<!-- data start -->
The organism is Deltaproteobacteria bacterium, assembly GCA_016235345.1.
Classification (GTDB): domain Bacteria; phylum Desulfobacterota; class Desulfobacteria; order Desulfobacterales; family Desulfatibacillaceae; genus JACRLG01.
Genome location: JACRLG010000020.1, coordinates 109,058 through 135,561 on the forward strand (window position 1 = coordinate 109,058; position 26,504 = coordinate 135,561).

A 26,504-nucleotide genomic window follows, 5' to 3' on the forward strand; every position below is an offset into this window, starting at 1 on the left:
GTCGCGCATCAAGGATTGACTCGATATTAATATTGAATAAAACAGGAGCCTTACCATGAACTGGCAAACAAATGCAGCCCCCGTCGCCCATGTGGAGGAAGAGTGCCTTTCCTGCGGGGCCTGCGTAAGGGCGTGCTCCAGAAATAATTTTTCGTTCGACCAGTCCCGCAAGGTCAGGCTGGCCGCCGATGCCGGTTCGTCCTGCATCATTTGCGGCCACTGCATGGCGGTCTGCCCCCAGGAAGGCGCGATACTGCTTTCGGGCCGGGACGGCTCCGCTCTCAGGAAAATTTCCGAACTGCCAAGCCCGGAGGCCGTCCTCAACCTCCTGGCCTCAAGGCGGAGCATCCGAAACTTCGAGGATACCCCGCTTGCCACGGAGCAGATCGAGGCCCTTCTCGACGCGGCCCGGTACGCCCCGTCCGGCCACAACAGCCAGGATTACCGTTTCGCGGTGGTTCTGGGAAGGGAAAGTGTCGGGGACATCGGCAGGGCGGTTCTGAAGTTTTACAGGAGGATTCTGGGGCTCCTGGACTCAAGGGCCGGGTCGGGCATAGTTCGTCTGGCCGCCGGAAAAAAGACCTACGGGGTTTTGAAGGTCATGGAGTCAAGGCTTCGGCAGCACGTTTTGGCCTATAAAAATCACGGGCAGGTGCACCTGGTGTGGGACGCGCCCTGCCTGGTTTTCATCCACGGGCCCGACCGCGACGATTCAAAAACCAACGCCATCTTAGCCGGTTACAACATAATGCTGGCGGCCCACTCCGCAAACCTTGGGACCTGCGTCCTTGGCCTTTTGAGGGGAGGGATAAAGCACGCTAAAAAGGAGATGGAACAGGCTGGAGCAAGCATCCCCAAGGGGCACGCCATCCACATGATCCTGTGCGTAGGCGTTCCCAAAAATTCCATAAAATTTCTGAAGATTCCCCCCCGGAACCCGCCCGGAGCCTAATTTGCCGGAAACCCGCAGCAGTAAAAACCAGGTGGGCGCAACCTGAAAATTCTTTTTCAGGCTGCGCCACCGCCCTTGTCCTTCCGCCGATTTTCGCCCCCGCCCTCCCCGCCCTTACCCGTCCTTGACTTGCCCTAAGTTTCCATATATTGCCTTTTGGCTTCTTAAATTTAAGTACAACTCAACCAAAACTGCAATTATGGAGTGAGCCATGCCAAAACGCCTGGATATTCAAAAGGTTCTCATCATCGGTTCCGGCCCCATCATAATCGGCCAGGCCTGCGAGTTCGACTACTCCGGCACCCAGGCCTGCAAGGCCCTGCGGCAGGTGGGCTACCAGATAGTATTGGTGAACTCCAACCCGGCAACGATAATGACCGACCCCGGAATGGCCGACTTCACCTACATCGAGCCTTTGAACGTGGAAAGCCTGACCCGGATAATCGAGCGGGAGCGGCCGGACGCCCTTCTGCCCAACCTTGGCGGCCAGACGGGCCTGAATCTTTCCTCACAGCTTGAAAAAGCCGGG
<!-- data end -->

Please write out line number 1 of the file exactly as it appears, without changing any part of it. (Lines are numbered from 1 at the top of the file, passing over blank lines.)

The organism is Deltaproteobacteria bacterium, assembly GCA_016235345.1.